And that brings us to the main difficulty with the book. The author has a rather skewed view of American history, one that's decidedly more critical of it than is warranted, at least in my view. Further, his recounting of fact is at times inaccurate and incomplete. There is one good thing he doesn't do: he doesn't attempt to minimize Japanese atrocities in WW2. What he does instead is insist that the Americans committed crimes just as terrible, the implication being that the Japanese were punished because they lost the war.
Let me go over these accusations in some detail, so I'm not misunderstood and we're all clear.
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Format: Hardcover
I purchased the book with great expectations, having enjoyed the author's previous work, Flags of Our Fathers, albeit with a few reservations such as his continuing insistence of calling military men "boys", which we take as pejorative. Nonetheless, I expected similar quality of background research and details.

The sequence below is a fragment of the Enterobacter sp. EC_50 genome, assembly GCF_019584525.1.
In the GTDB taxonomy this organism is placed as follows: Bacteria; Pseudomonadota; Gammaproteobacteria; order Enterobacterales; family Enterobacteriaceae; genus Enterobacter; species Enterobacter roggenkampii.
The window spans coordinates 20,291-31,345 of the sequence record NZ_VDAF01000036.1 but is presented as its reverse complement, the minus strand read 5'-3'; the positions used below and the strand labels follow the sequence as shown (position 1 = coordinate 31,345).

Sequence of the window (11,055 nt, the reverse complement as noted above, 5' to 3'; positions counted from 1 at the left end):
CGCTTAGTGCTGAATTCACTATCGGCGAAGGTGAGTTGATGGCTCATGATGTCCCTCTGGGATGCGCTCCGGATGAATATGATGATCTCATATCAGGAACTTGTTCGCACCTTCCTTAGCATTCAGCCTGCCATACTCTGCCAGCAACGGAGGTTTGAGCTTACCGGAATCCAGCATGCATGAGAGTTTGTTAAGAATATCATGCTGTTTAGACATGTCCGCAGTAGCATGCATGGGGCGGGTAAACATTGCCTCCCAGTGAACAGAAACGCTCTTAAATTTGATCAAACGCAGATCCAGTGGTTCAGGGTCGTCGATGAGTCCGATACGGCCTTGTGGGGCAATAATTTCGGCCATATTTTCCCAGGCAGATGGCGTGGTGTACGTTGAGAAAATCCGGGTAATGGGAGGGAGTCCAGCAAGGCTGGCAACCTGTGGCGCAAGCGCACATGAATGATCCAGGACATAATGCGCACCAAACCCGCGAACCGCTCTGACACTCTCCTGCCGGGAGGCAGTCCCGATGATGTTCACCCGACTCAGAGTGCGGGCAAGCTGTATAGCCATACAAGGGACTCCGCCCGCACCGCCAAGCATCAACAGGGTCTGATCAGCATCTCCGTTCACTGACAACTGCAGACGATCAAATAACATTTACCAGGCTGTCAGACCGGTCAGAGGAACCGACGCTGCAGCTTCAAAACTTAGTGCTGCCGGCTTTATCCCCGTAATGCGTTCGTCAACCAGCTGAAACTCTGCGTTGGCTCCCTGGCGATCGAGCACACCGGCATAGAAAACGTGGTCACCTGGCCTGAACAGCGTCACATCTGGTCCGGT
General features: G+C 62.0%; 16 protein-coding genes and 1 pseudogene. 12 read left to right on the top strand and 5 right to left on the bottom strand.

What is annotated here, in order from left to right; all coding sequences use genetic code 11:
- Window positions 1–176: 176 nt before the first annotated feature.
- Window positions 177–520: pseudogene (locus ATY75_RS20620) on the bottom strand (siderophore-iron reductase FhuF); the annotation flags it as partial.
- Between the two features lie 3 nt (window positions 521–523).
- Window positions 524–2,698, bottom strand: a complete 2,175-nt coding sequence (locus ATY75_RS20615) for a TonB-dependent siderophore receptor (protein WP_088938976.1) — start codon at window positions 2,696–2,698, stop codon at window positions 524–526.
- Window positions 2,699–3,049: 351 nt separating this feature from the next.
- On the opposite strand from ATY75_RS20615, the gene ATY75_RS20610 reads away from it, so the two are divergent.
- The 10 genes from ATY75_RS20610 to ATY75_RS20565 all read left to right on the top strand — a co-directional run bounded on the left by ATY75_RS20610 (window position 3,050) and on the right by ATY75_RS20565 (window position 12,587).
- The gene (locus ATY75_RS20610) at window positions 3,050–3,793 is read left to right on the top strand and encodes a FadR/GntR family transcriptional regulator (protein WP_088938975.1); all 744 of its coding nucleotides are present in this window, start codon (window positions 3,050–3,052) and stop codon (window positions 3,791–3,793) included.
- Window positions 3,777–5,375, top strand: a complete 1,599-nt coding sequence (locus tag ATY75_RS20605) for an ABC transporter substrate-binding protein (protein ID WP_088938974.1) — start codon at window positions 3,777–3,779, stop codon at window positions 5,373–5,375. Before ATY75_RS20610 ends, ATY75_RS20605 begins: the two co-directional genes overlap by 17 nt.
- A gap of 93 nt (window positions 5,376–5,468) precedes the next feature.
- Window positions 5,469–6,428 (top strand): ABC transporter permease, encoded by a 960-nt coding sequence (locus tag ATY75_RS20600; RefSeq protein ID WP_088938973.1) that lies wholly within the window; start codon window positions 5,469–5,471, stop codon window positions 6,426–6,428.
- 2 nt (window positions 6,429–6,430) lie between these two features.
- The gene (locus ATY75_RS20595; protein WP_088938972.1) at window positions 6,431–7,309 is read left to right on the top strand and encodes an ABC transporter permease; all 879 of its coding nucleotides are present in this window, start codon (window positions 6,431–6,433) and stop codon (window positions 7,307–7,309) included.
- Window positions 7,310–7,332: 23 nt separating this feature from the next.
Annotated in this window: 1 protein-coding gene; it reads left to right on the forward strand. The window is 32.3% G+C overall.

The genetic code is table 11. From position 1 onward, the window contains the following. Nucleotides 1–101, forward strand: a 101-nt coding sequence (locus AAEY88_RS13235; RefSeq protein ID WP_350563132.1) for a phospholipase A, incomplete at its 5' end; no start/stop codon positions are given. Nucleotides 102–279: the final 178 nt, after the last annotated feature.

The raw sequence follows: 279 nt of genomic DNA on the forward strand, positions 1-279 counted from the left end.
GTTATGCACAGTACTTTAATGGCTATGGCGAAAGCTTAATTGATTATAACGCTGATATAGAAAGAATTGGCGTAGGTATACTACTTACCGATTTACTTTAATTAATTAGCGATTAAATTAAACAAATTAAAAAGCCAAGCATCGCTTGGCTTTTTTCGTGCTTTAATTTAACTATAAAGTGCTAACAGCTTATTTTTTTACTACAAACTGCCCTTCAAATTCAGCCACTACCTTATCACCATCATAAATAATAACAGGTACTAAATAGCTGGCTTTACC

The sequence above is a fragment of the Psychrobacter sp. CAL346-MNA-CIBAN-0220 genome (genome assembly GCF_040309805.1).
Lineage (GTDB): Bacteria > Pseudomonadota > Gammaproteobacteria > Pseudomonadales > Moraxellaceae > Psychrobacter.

This book mainly centers on World War II action in and around the island of Chichi Jima, near Iwo Jima and what happened to a number of pilots who were shot down there and taken prisoner by the Japanese. What I found in reading the book was a jumbled hodgepodge of some of the same good historical background as in Flags, jumbled with some rather skewed and outrageous personal opinion of the sort I would have expected to read from former WWII Japanese officers. Worse, he makes one of a historian's most egregious errors, that of judging events and people out of the context of the time in which they lived. In doing that, he tried to use inaccurate and incomplete historic accounts of a few events in past US history to somehow justify the repeated barbaric actions of the Japanese toward their prisoners of war during WWII.